Planning Survey Research | Survey Methodology | Questionnaire

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Part of Oxfam’s Research Guidelines series, this guideline gives an overview of how to plan survey research, one of the most widely used tools in research for development. Properly designed survey research is vital to development work because it allows researchers to gather accurate quantitative data on a variety of topics, helping to give development projects and decisions a stronger evidence base. The guideline covers the most important steps in the survey process, including, sampling, questionnaire design, data collection and data analysis.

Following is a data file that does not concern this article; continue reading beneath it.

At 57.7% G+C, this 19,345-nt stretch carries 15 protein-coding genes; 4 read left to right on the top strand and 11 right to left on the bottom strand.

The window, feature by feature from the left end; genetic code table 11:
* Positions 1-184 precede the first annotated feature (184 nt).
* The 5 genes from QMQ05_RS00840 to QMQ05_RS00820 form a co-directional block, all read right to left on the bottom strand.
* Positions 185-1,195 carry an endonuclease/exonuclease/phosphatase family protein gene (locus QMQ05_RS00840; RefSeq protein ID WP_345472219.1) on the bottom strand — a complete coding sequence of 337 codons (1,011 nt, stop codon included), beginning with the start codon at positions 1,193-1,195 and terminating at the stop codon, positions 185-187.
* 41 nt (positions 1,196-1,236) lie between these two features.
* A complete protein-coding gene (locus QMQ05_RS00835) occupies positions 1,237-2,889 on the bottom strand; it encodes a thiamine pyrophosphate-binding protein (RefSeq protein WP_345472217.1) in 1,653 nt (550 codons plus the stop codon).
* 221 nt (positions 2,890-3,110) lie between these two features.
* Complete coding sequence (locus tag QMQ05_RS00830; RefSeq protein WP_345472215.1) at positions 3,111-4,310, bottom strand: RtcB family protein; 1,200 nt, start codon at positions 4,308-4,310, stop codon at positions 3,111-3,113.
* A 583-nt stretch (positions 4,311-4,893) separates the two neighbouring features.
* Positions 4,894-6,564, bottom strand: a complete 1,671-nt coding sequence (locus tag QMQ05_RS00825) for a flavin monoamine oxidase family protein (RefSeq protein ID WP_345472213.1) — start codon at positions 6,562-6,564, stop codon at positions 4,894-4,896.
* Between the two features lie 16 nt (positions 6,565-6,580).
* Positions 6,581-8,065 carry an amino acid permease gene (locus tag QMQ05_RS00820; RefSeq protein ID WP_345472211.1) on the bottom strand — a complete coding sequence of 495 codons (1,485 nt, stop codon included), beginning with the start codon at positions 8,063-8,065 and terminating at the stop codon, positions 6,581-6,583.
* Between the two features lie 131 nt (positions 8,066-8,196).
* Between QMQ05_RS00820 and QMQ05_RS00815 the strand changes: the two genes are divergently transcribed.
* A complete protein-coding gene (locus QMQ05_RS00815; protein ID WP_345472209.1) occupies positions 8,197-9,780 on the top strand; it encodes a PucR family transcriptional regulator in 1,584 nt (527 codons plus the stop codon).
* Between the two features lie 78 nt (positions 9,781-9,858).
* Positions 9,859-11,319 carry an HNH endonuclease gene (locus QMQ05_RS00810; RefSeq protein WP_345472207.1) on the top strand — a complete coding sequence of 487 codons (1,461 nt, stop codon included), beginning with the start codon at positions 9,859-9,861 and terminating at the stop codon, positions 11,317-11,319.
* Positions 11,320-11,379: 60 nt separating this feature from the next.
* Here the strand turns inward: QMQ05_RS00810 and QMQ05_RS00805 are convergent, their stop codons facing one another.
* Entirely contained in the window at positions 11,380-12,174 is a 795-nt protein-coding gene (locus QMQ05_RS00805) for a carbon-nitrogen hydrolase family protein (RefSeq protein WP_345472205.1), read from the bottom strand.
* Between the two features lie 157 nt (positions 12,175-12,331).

Transcript   PLANNING SURVEY RESEARCH WHY MASTER THIS SKILL? Household and other types of survey are widely used in development research to provide quantitative data on a variety of topics, from household income to women’s and children’s health. Survey research is a branch of applied statistics that allows us to: ã Gather accurate and quantifiable information on a certain phenomenon and population; ã  Answer research questions using rigorous statistical tools; ã Collect data that can be used to measure the impact of projects and other development interventions. Surveys are most suited to answering questions in the form of ‘what’, ‘how many’ and ‘how often’. They can also answer ‘why’ questions, although it is advisable to combine these with qualitative research in order to do so most effectively. Surveys are typically undertaken using data collection techniques, such as questionnaires, to record structured and standardized responses to questions that can then be analysed statistically. This guideline provides an introduction to planning survey research, highlighting the principal steps in the process. IDENTIFY YOUR RESEARCH QUESTION(S) AND THINK STRATEGICALLY Survey research methods are recognized for being particularly rigorous and reliable, but the quality of the data will depend first and foremost on the decisions that you make at the beginning. Before starting it is important to state clearly the reasons why you want to conduct the study. Identifying the research questions that you want to address will help you make the best choices when planning and designing the survey process. Remember to think ahead! Survey research can be expensive and time-consuming, but well-designed surveys and carefully thought-out samples can provide very rich data that in some cases will enable you to answer many different questions, including ones that you may not have srcinally anticipated. For this reason it is important to spend time developing research questions with colleagues and other partners in the research, including consultants. Oxfam’s guidelines on Writing Terms of Reference for Research and the accompanying TOR template provide handy tips and a simple framework for doing this.    R   E   S   E   A   R   C   H    G   U   I   D   E   L   I   N   E   S    KEY STEPS IN THE SURVEY PROCESS This section explains the main steps that should be taken into account when designing and planning survey research: sampling, questionnaire design, data collection and data analysis. How well these steps are implemented will help determine the quality of the statistical analysis that can be performed with the data collected in the survey. 1. Sampling In most cases, conducting a census of everyone in the population that you are interested in is not feasible because of the time and costs that this would involve. The usual practice is therefore to select and sample from a representative subset of the whole population. The sampling process can be divided into three steps: ã Determine the population of interest. The first stage is to identify the population of interest for research. A population is the full set of units of analysis (e.g. individuals, households, clinics, etc.) about which you want to draw conclusions. The choice of population depends on the research question(s) the survey is trying to answer. ã Identify the sampling frame. This entails finding the most comprehensive list that can be obtained of the units of analysis in the population of interest. A list with all the residents or households in a village or region, for example, can sometimes be obtained from local authorities or a previous census. This must be as accurate and complete as possible; in particular you should make sure that a portion of the population with particular characteristics have not been systematically excluded. ã Select the sample. The sample is a subset of units drawn from the sampling frame using either probability or non-probability sampling techniques. Probability sampling techniques comprise: (a) the random selection of individuals to be interviewed from the sampling frame, or (b) division of the population into groups (e.g. male and female, or by wealth status) and then the random sampling of individuals to interview within each group. Non-probability sampling strategies, include convenience samples, snowball samples and purposeful samples which are not random. Random samples are almost always preferable when the intent is to generalize the findings to the entire population. This is because they reduce the possibility that the evaluator will consciously or unconsciously bias the sample. Random samples also permit the computation of confidence intervals and statistical significance which are not appropriate for purposeful samples. Further details are given in our forthcoming guideline on ‘Understanding Survey Sampling’. Decisions taken during these steps will influence the quality and the type of questions that the survey will be able to answer once the data are collected. 2. Questionnaire design Household surveys are the standard and most widely used collection instrument for survey research. They are generally based on the collection of data using a structured questionnaire administered in one-to-one interviews to a list of individual respondents. Detailed surveys are usually divided into different sections, depending on the type of information sought (e.g. household characteristics, education, income, etc.). Before designing a questionnaire, make a list of all the relevant topics that you want to cover and obtain information about. Make sure to include everything you need to answer your research question. You should take this phase seriously because once data collection begins you will not be able to    change your questionnaire. There is nothing worse than realizing as you begin analysis that you have missed out research questions that you should have asked. Survey questionnaires are rarely developed from scratch. It is often possible to adapt questionnaires that have already been used in earlier surveys and so have already been tested. Whether you are using an existing questionnaire or are designing a new one, this phase of survey planning can be divided into three steps: preparing the questionnaire, translation (if necessary) and piloting. Preparing the questionnaire Whether you are designing a new questionnaire or modifying existing questions, there are some simple rules that you should follow: ã  Avoid asking leading questions, or questions that might otherwise bias responses. ã  As far as possible, avoid open-ended questions that do not have precoded answers which can be defined in advance (such as yes/no or multiple choice). If you do use open-ended questions, then be aware of the extra time that may be required for coding and analyzing the data. ã Be precise and make sure that the wording chosen for questions has the same meaning for all respondents:  –  Make sure the time periods are well defined. For example, ‘in the past day’ may mean either today or the day before today. A better wording may be ‘in the last 24 hours’. Similarly, ‘this month’ might mean in the calendar month of the interview or ‘in the last 30 days’. Make sure to word the questions so that the meaning of the period is the same for everyone.  –  When a word has potentially different meanings, it might be useful to give a definition before the question itself is asked. Here are some examples: diarrhoea (three or more loose bowel movements in 24 hours); regularly (at least once per week for some part of the year); household members (people living and eating commonly prepared food together for the last three months).  –  Make use of photographs or other images to define abstract or complex meanings. ã The process of asking questions and recalling and giving information can be very trying. Make the enumerators’ (interviewers’) and respondents’ lives easier by designing a questionnaire that makes this process as smooth as possible. Here are some tips to bear in mind:  –  Minimize the extent to which respondents and enumerators are required to make calculations during the survey. For example, when asking their age, some respondents may only know how old they are and not their date of birth. One easy solution is to carry a code sheet that shows which years correspond to which age. It is also advisable to provide enumerators with calculators in cases when making calculations is necessary.  –  Leave the unit of measurement flexible, particularly for questions that involve time periods, payments or quantities. For example, when asking a respondent ‘How much did you pay in rent for your dwelling in the last 12 months?’, the list of possible answers could give a number of options for both the amount and the unit.  –   Allow skip patterns. For example, if the respondent says that he/she never attended school, then there is no need to continue with further questions relating to their formal education. Try to keep the length of the questionnaire to no longer than one hour. Piloting a survey and testing the survey questionnaire in the field can give some indication of the duration of a survey, though this can be expected to drop significantly with training and practice. If the survey takes more than one hour    consider the possibility for a break half-way through. Make sure that the questionnaire is easy to read and complete – for example, with clearly defined sections and subsections and neatly formatted boxes or spaces for the enumerator to fill in. In addition, two things that those conducting the survey must always have: ã  A code that unequivocally identifies each individual or household in the survey. It is also often useful to record the address, mobile phone number and any other information that will help you to find them again if necessary over the next two or three years. ã  A printed consent form that has to be read and signed by the respondent before starting the interview. The consent form should include the following information:  –  What is the study about?  –  Who is conducting it?  –  Why is the study important?  –  What will be done with the study results?  –  Why is the study pertinent to me (the respondent)?  –  Why was I selected?  –  Promise of confidentiality  –   A contact person if the respondent has questions If some respondents are likely to be illiterate then a process will also have to be put in place to obtain verbal consent where this is appropriate. Translation The interview should always be conducted in the most convenient language for the respondent. This means that if the questionnaire is prepared and written in a language different from one that respondents are comfortable using, it should be translated into one that is (such as their vernacular language). Translating a questionnaire in advance is much better than relying upon an enumerator to translate it on the spot. This will reduce the bias that different translations can introduce, increase the quality of the answers and speed up the interview process, thereby reducing the time and costs of the survey. Piloting the questionnaire Once the questionnaire has been prepared and, if necessary, translated, it should be put through a field or pilot test with a small number of respondents who are not in the survey sample but part of the population of interest. This is to ensure that the questions are understandable, that they are structured in a suitable way, that the length of the survey is appropriate and that respondents will indeed respond. If the respondents seem to struggle or ask for clarification, this probably means that re-wording or re-translation of questions is required. This is also a good time to train a core group of enumerators and to identify any issues that require attention. Once piloted, the questionnaire can be modified before it is administered to the full survey sample.  Addressing problems and mistakes at this stage is not only much easier and cheaper than later in the process, but can also make the difference between a successful or unsuccessful exercise. Finally, did you include all the questions you need? The additional cost to add one or two extra